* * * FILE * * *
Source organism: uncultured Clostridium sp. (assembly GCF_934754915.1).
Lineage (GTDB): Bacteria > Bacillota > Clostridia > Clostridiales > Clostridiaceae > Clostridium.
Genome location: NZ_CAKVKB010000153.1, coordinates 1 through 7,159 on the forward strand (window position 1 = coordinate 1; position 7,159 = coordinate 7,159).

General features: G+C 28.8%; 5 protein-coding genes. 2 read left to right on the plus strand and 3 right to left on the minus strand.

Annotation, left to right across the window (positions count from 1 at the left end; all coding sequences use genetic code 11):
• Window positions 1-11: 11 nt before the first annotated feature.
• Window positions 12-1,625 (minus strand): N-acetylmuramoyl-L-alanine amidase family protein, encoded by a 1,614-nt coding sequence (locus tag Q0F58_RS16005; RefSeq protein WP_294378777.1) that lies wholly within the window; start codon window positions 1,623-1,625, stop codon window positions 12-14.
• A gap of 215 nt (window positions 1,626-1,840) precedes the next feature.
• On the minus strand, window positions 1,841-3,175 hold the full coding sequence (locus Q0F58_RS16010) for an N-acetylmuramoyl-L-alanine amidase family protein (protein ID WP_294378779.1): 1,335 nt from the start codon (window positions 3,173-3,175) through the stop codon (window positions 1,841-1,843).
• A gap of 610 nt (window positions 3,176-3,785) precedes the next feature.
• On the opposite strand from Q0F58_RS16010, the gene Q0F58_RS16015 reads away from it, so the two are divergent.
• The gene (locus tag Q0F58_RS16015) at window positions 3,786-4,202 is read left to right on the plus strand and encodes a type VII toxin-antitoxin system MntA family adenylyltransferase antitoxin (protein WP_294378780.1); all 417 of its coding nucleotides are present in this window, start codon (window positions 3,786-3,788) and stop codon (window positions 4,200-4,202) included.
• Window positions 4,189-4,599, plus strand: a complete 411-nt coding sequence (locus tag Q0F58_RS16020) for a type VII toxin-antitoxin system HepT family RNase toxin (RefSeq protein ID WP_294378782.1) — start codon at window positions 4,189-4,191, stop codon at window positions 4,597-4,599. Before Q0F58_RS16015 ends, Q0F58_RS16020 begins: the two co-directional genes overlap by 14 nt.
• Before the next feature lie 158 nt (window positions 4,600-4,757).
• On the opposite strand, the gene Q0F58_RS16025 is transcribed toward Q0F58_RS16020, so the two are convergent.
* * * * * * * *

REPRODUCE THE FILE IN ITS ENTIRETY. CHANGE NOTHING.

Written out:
Source organism: uncultured Clostridium sp. (assembly GCF_934754915.1).
Lineage (GTDB): Bacteria > Bacillota > Clostridia > Clostridiales > Clostridiaceae > Clostridium.
Genome location: NZ_CAKVKB010000153.1, coordinates 1 through 7,159 on the forward strand (window position 1 = coordinate 1; position 7,159 = coordinate 7,159).

General features: G+C 28.8%; 5 protein-coding genes. 2 read left to right on the plus strand and 3 right to left on the minus strand.

Annotation, left to right across the window (positions count from 1 at the left end; all coding sequences use genetic code 11):
• Window positions 1-11: 11 nt before the first annotated feature.
• Window positions 12-1,625 (minus strand): N-acetylmuramoyl-L-alanine amidase family protein, encoded by a 1,614-nt coding sequence (locus tag Q0F58_RS16005; RefSeq protein WP_294378777.1) that lies wholly within the window; start codon window positions 1,623-1,625, stop codon window positions 12-14.
• A gap of 215 nt (window positions 1,626-1,840) precedes the next feature.
• On the minus strand, window positions 1,841-3,175 hold the full coding sequence (locus Q0F58_RS16010) for an N-acetylmuramoyl-L-alanine amidase family protein (protein ID WP_294378779.1): 1,335 nt from the start codon (window positions 3,173-3,175) through the stop codon (window positions 1,841-1,843).
• A gap of 610 nt (window positions 3,176-3,785) precedes the next feature.
• On the opposite strand from Q0F58_RS16010, the gene Q0F58_RS16015 reads away from it, so the two are divergent.
• The gene (locus tag Q0F58_RS16015) at window positions 3,786-4,202 is read left to right on the plus strand and encodes a type VII toxin-antitoxin system MntA family adenylyltransferase antitoxin (protein WP_294378780.1); all 417 of its coding nucleotides are present in this window, start codon (window positions 3,786-3,788) and stop codon (window positions 4,200-4,202) included.
• Window positions 4,189-4,599, plus strand: a complete 411-nt coding sequence (locus tag Q0F58_RS16020) for a type VII toxin-antitoxin system HepT family RNase toxin (RefSeq protein ID WP_294378782.1) — start codon at window positions 4,189-4,191, stop codon at window positions 4,597-4,599. Before Q0F58_RS16015 ends, Q0F58_RS16020 begins: the two co-directional genes overlap by 14 nt.
• Before the next feature lie 158 nt (window positions 4,600-4,757).
• On the opposite strand, the gene Q0F58_RS16025 is transcribed toward Q0F58_RS16020, so the two are convergent.